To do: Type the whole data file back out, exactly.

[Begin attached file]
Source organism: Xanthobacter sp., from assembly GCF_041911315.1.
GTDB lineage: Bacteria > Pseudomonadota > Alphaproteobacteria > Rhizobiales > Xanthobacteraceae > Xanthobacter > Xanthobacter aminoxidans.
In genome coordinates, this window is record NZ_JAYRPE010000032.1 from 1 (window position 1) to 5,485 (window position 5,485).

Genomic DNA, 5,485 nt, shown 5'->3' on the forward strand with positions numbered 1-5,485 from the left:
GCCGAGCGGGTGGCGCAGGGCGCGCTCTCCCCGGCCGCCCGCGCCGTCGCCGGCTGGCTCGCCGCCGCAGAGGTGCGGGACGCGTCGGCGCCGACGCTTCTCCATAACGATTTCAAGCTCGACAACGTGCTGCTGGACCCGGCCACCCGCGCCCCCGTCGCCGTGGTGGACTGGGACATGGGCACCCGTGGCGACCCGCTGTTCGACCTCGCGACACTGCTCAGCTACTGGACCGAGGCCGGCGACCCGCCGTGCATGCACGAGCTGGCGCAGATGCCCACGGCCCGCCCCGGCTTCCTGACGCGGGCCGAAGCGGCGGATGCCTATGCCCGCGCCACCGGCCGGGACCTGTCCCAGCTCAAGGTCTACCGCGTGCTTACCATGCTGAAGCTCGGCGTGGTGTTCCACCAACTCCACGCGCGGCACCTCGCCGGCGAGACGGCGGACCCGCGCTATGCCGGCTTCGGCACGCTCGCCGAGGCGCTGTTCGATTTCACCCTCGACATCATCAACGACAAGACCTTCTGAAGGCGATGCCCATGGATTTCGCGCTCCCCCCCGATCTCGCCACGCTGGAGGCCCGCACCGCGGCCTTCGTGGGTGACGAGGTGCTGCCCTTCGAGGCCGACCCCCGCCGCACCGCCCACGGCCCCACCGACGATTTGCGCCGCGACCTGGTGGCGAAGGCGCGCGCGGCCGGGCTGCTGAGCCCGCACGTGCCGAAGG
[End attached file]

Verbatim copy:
Source organism: Xanthobacter sp., from assembly GCF_041911315.1.
GTDB lineage: Bacteria > Pseudomonadota > Alphaproteobacteria > Rhizobiales > Xanthobacteraceae > Xanthobacter > Xanthobacter aminoxidans.
In genome coordinates, this window is record NZ_JAYRPE010000032.1 from 1 (window position 1) to 5,485 (window position 5,485).

Genomic DNA, 5,485 nt, shown 5'->3' on the forward strand with positions numbered 1-5,485 from the left:
GCCGAGCGGGTGGCGCAGGGCGCGCTCTCCCCGGCCGCCCGCGCCGTCGCCGGCTGGCTCGCCGCCGCAGAGGTGCGGGACGCGTCGGCGCCGACGCTTCTCCATAACGATTTCAAGCTCGACAACGTGCTGCTGGACCCGGCCACCCGCGCCCCCGTCGCCGTGGTGGACTGGGACATGGGCACCCGTGGCGACCCGCTGTTCGACCTCGCGACACTGCTCAGCTACTGGACCGAGGCCGGCGACCCGCCGTGCATGCACGAGCTGGCGCAGATGCCCACGGCCCGCCCCGGCTTCCTGACGCGGGCCGAAGCGGCGGATGCCTATGCCCGCGCCACCGGCCGGGACCTGTCCCAGCTCAAGGTCTACCGCGTGCTTACCATGCTGAAGCTCGGCGTGGTGTTCCACCAACTCCACGCGCGGCACCTCGCCGGCGAGACGGCGGACCCGCGCTATGCCGGCTTCGGCACGCTCGCCGAGGCGCTGTTCGATTTCACCCTCGACATCATCAACGACAAGACCTTCTGAAGGCGATGCCCATGGATTTCGCGCTCCCCCCCGATCTCGCCACGCTGGAGGCCCGCACCGCGGCCTTCGTGGGTGACGAGGTGCTGCCCTTCGAGGCCGACCCCCGCCGCACCGCCCACGGCCCCACCGACGATTTGCGCCGCGACCTGGTGGCGAAGGCGCGCGCGGCCGGGCTGCTGAGCCCGCACGTGCCGAAGG